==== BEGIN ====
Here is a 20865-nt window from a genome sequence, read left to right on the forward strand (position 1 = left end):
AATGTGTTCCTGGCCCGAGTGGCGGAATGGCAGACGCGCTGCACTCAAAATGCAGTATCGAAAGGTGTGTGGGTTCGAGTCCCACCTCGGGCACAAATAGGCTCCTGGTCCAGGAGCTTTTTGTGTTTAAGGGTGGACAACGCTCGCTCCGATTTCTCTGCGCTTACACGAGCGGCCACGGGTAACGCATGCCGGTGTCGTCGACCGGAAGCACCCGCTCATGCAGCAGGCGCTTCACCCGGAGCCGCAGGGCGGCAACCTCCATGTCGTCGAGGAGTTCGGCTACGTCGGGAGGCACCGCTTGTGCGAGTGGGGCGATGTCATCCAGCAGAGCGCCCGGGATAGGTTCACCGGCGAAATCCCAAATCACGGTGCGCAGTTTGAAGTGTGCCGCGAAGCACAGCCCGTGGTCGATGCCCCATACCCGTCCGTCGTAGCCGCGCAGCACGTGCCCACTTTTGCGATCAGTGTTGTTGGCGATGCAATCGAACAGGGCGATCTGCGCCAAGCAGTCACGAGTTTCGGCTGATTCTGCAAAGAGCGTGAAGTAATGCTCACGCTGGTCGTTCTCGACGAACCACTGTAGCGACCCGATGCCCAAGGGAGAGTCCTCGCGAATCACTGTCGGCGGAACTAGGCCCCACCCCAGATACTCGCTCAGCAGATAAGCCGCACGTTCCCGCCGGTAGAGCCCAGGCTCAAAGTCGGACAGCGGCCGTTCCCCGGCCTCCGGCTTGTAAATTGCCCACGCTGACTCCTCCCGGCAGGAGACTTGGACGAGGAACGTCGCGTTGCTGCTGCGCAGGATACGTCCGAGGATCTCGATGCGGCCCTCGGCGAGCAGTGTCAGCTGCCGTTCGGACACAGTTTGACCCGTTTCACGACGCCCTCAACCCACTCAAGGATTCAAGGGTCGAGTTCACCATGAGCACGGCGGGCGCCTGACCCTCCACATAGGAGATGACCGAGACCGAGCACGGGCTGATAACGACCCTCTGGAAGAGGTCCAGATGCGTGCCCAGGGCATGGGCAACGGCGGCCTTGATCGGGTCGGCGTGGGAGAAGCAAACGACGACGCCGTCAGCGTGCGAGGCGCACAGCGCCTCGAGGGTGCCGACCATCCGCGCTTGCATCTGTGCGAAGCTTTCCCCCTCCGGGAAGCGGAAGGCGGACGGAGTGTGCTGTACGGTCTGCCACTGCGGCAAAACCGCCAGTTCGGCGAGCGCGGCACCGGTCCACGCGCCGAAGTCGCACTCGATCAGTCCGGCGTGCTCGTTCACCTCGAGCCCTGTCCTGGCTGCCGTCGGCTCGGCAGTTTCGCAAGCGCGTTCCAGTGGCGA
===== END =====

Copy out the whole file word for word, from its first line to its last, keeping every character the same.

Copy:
Here is a 20865-nt window from a genome sequence, read left to right on the forward strand (position 1 = left end):
AATGTGTTCCTGGCCCGAGTGGCGGAATGGCAGACGCGCTGCACTCAAAATGCAGTATCGAAAGGTGTGTGGGTTCGAGTCCCACCTCGGGCACAAATAGGCTCCTGGTCCAGGAGCTTTTTGTGTTTAAGGGTGGACAACGCTCGCTCCGATTTCTCTGCGCTTACACGAGCGGCCACGGGTAACGCATGCCGGTGTCGTCGACCGGAAGCACCCGCTCATGCAGCAGGCGCTTCACCCGGAGCCGCAGGGCGGCAACCTCCATGTCGTCGAGGAGTTCGGCTACGTCGGGAGGCACCGCTTGTGCGAGTGGGGCGATGTCATCCAGCAGAGCGCCCGGGATAGGTTCACCGGCGAAATCCCAAATCACGGTGCGCAGTTTGAAGTGTGCCGCGAAGCACAGCCCGTGGTCGATGCCCCATACCCGTCCGTCGTAGCCGCGCAGCACGTGCCCACTTTTGCGATCAGTGTTGTTGGCGATGCAATCGAACAGGGCGATCTGCGCCAAGCAGTCACGAGTTTCGGCTGATTCTGCAAAGAGCGTGAAGTAATGCTCACGCTGGTCGTTCTCGACGAACCACTGTAGCGACCCGATGCCCAAGGGAGAGTCCTCGCGAATCACTGTCGGCGGAACTAGGCCCCACCCCAGATACTCGCTCAGCAGATAAGCCGCACGTTCCCGCCGGTAGAGCCCAGGCTCAAAGTCGGACAGCGGCCGTTCCCCGGCCTCCGGCTTGTAAATTGCCCACGCTGACTCCTCCCGGCAGGAGACTTGGACGAGGAACGTCGCGTTGCTGCTGCGCAGGATACGTCCGAGGATCTCGATGCGGCCCTCGGCGAGCAGTGTCAGCTGCCGTTCGGACACAGTTTGACCCGTTTCACGACGCCCTCAACCCACTCAAGGATTCAAGGGTCGAGTTCACCATGAGCACGGCGGGCGCCTGACCCTCCACATAGGAGATGACCGAGACCGAGCACGGGCTGATAACGACCCTCTGGAAGAGGTCCAGATGCGTGCCCAGGGCATGGGCAACGGCGGCCTTGATCGGGTCGGCGTGGGAGAAGCAAACGACGACGCCGTCAGCGTGCGAGGCGCACAGCGCCTCGAGGGTGCCGACCATCCGCGCTTGCATCTGTGCGAAGCTTTCCCCCTCCGGGAAGCGGAAGGCGGACGGAGTGTGCTGTACGGTCTGCCACTGCGGCAAAACCGCCAGTTCGGCGAGCGCGGCACCGGTCCACGCGCCGAAGTCGCACTCGATCAGTCCGGCGTGCTCGTTCACCTCGAGCCCTGTCCTGGCTGCCGTCGGCTCGGCAGTTTCGCAAGCGCGTTCCAGTGGCGA